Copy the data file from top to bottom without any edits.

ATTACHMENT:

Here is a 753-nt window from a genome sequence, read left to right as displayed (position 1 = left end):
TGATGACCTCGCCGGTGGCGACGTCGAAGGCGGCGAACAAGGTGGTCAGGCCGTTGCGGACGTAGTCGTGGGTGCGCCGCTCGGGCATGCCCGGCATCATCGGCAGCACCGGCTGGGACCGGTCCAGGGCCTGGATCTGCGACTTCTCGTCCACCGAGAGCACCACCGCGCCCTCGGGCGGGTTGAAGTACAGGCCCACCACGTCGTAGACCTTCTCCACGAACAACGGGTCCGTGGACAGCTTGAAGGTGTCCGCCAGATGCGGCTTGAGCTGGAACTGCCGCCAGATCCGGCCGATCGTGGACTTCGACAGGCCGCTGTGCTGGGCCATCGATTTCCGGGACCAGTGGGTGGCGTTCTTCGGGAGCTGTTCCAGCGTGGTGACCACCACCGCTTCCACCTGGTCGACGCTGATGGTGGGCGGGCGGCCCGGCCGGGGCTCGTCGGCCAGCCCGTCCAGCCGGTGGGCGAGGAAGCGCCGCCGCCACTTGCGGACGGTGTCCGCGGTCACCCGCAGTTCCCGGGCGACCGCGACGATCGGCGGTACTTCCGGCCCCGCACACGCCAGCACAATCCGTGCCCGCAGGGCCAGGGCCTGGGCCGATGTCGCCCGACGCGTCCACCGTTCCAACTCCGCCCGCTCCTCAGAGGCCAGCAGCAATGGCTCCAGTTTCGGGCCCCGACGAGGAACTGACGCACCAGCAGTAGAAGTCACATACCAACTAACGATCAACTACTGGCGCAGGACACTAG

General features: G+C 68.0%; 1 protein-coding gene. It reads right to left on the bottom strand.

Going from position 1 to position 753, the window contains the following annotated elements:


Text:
Here is a 753-nt window from a genome sequence, read left to right as displayed (position 1 = left end):
TGATGACCTCGCCGGTGGCGACGTCGAAGGCGGCGAACAAGGTGGTCAGGCCGTTGCGGACGTAGTCGTGGGTGCGCCGCTCGGGCATGCCCGGCATCATCGGCAGCACCGGCTGGGACCGGTCCAGGGCCTGGATCTGCGACTTCTCGTCCACCGAGAGCACCACCGCGCCCTCGGGCGGGTTGAAGTACAGGCCCACCACGTCGTAGACCTTCTCCACGAACAACGGGTCCGTGGACAGCTTGAAGGTGTCCGCCAGATGCGGCTTGAGCTGGAACTGCCGCCAGATCCGGCCGATCGTGGACTTCGACAGGCCGCTGTGCTGGGCCATCGATTTCCGGGACCAGTGGGTGGCGTTCTTCGGGAGCTGTTCCAGCGTGGTGACCACCACCGCTTCCACCTGGTCGACGCTGATGGTGGGCGGGCGGCCCGGCCGGGGCTCGTCGGCCAGCCCGTCCAGCCGGTGGGCGAGGAAGCGCCGCCGCCACTTGCGGACGGTGTCCGCGGTCACCCGCAGTTCCCGGGCGACCGCGACGATCGGCGGTACTTCCGGCCCCGCACACGCCAGCACAATCCGTGCCCGCAGGGCCAGGGCCTGGGCCGATGTCGCCCGACGCGTCCACCGTTCCAACTCCGCCCGCTCCTCAGAGGCCAGCAGCAATGGCTCCAGTTTCGGGCCCCGACGAGGAACTGACGCACCAGCAGTAGAAGTCACATACCAACTAACGATCAACTACTGGCGCAGGACACTAG

General features: G+C 68.0%; 1 protein-coding gene. It reads right to left on the bottom strand.

Going from position 1 to position 753, the window contains the following annotated elements: